An app launched this week in China allows access users to access YouTube, Facebook, Twitter, Instagram, Google, and other Internet services that had otherwise been banned in the country for a long time.

Tuber was launched in third-party Android stores in China by a subsidiary of Qihoo 360, the largest Chinese cybersecurity firm. The app, which has since had millions of downloads, is not yet available on the Apple store.

While these proxy applications are not new to China, where a virtual private network (VPN) service is generally needed to allow home users to pass to sites like Google or Facebook, the arrival of Tuber suggests a slight reduction in the Great Firewall.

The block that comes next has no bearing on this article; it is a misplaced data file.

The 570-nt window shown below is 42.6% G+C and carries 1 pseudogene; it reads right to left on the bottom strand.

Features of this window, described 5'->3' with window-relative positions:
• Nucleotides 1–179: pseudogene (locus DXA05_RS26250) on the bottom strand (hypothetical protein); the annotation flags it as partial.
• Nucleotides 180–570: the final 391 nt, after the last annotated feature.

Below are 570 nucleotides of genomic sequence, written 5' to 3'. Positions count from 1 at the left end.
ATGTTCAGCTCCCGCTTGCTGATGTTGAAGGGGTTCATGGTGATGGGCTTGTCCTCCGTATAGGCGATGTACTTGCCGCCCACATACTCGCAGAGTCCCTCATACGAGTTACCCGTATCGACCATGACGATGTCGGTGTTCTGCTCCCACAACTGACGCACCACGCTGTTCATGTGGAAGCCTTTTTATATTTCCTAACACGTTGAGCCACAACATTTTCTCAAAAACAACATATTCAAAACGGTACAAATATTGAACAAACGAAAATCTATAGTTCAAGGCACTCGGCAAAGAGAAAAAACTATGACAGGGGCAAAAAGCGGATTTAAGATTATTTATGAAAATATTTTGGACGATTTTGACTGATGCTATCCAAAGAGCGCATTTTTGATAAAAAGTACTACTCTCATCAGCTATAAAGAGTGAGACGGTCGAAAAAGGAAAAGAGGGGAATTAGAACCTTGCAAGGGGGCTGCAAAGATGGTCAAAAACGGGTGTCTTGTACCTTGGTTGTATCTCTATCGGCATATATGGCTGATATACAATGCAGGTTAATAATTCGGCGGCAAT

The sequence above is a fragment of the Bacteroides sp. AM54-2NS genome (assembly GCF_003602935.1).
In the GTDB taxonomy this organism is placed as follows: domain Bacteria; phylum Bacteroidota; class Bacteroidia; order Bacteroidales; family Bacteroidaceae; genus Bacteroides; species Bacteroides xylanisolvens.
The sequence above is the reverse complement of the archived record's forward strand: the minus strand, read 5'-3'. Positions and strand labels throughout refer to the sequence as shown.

While Internet users in China were welcome, some complained about the slowness of the application. References to sensitive political issues such as the 1989 Tiananmen Square crackdown and the Hong Kong protests were also partly censored, according to Reuters checks.

Users of the app are also required to register with personal information, such as their identity card numbers and real names while being warned against breaching state interests and against the country’s socialist system.

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